Re: [NavigationTiming2] Comments and questions about the Navigation Timing 2 draft

What about adding work on a document that defines best practices for page analysis. It will not be a standard per se but will be good guidance to Web site owner on how to monitor and optimize their Web pages. I am convinced that such a document would be highly appreciate by the development community.

// Alois

From: Ilya Grigorik <<>>
Date: Thursday, October 11, 2012 7:15 PM
To: "McCall, Mike" <<>>
Cc: Alois Reitbauer <<>>, "<>" <<>>
Subject: Re: [NavigationTiming2] Comments and questions about the Navigation Timing 2 draft
Resent-From: Alois Reitbauer <<>>, "<>" <<>>
Resent-Date: Thursday, October 11, 2012 7:16 PM

re: why do we want this value?

First of all, I agree that the "first paint" is a highly contextual metric - for one page, that may mean that the user can start reading the content, for another it may mean an empty pixel on the screen. Having said, this is no different from TTFB: one site can flush a segment which can tip off the parser to start scheduling all the critical resources, and another site can ship a segment of entirely useless data. Same argument applies for DCL and others.

Having said that, I do think it is a useful metric and one that can enable site owners to better optimize their resource loading: removing blocking scripts, re-ordering CSS / JS, etc. There is a world of a difference, when it comes to UX, between a page that paints the content to the screen 0.5s in, and progressively fills in the content over next 3 seconds, and a page that displays a blank screen for 3.5s and then flushes the entire page to the screen.

WebPageTest has been experimenting with "Visual Speed Index", which tries to address the larger problem of quantifying the visual performance of a page: However, it's definitely much more complex, and I don't think we're 100% happy with how its defined either (yet).. I don't think we need to go that far in NavTiming.

TL;DR: In my opinion, time to first paint is definitely more than a "feel good" metric. In fact, it is something we want to highlight to site owners and developers and get them thinking about.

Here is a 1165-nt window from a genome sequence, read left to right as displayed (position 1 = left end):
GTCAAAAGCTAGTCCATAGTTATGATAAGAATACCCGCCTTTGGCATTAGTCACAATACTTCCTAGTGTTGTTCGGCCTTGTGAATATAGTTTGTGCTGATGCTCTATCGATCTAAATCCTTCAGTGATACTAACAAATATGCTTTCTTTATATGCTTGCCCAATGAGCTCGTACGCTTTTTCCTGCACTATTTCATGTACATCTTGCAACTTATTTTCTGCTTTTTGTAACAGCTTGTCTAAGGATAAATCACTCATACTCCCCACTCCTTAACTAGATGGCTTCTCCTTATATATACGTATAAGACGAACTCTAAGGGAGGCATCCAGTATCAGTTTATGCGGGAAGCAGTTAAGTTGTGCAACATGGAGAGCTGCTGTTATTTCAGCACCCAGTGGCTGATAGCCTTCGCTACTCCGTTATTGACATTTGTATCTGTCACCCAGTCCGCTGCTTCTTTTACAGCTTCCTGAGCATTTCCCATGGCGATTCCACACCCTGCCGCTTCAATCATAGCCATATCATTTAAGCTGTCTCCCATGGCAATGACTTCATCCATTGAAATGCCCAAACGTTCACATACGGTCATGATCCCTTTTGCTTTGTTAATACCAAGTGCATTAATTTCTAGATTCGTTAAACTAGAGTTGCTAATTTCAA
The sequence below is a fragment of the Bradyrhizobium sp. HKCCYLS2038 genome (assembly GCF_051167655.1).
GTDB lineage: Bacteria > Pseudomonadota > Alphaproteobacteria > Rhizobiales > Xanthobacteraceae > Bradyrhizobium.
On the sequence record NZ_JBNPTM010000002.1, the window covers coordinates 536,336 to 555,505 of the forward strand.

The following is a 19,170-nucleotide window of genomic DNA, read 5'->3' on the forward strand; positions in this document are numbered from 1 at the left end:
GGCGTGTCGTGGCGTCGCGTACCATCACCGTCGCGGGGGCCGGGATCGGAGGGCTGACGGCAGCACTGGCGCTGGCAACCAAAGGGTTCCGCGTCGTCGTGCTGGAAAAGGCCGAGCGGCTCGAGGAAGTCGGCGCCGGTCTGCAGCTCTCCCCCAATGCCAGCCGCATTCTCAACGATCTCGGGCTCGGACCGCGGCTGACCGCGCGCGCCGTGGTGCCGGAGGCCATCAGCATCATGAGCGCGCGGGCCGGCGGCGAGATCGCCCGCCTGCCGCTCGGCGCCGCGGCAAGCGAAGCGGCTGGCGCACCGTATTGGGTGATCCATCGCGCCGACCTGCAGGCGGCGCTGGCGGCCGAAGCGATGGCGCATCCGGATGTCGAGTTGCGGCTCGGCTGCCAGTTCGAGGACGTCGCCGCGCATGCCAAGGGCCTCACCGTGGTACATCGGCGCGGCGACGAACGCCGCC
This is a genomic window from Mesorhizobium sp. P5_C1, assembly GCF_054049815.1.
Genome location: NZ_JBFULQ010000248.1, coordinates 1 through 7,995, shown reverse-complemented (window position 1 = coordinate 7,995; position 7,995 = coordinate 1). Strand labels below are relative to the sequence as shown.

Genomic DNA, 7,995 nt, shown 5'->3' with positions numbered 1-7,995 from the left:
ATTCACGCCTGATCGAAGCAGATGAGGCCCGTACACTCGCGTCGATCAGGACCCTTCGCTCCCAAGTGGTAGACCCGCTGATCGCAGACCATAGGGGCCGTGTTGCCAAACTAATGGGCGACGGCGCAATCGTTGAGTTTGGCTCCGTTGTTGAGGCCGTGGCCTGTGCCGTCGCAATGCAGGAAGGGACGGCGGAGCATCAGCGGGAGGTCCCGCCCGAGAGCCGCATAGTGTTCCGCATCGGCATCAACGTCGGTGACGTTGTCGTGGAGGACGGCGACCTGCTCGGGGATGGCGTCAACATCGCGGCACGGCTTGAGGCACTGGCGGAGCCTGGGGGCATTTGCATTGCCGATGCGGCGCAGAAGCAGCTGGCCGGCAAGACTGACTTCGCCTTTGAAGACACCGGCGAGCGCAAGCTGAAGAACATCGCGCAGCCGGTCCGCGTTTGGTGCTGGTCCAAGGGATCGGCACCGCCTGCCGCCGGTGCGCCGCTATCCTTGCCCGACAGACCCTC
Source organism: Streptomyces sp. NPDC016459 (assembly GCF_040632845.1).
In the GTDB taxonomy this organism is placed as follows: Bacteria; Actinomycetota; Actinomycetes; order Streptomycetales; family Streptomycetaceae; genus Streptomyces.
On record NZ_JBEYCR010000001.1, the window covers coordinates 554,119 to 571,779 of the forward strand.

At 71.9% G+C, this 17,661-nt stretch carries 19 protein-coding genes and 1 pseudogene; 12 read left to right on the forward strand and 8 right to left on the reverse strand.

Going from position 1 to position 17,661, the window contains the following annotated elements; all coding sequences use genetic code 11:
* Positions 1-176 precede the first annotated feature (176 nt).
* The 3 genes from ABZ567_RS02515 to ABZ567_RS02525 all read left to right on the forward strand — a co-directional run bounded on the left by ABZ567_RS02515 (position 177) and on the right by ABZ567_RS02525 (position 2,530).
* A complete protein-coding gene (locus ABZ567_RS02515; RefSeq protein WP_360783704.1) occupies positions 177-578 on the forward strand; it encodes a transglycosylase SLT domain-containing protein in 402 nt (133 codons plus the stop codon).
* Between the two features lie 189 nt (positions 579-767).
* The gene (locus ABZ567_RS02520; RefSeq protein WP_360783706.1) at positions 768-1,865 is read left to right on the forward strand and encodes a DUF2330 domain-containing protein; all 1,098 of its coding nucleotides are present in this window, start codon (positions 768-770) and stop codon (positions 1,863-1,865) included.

On Thu, Oct 11, 2012 at 8:19 AM, McCall, Mike <<>> wrote:

On 10/11/12 4:05 AM, "Reitbauer, Alois" <<>>

>Navigation Start and Clock Sync:
>You should not use the clock time of a machine to sync with your server
>clock directly.

I agree that it's not wise to rely on a client's clock being in sync with
the server's, but for the purposes of post-mortem analysis, not having a
timestamp when a Navigation Timing measurement was taken is worse than a
slightly (or perhaps in the odd case, wholly) incorrect one. I would
imagine that one of the primary use cases of Navigation Timing is to
collect and beacon the data back to a central server for analysis.  Being
able to correlate, however roughly, when the server interacted with the
client is a good thing in my opinion.

>First Paint/Pixel:
>There was already a lot of discussion about this. My question is what does
>this value tell you?

I am actually rather intrigued by the amount of discussion this has
caused, and thank Boris, Ilya, and you for enlightening me on the subject.
 As Ilya pointed out, I fall into the large category of people who
consider firstPaint to be when "the user sees something".  It's true that
hardware capabilities may stand in the way of getting an exact value of
this, but at least understanding when the user agent /told/ the hardware
to start painting is a good start.  We can work on instrumenting hardware
in NavTiming 3. :)

>This is highly specific to the actual page. I
>personally work a lot with ResponseStart (First Byte Time - kind of),
>DocumentContentLoaded (all html is there) and DomComplete (all dom
>elements loaded). This combination tells me a lot of the lifecycle of the

This is true, and this level of insight into the document's lifecycle is
amazing.  However, understanding when the user saw something gives an even
clearer picture of the document's lifecycle, since there are many things
that may slow down or interrupt the processing of the DOM throughout the
domLoading->domInteractive->domContentLoaded->domComplete chain.  In
addition, many front-end optimization techniques actively try to improve
the time to a user "seeing something", and being able to quantify that for
real users is valuable.

>Caching Information:
>This would in fact be cool information. The reason this was dropped was
>because of privacy reasons. However calculating ResponseStart -
>RequestStart should do the trick.

I suppose I understand the privacy concern from a Resource Timing
perspective, but I don't necessarily understand it here, especially since
it can be inferred.  Can someone explain?


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Received on Thursday, 11 October 2012 18:29:53 UTC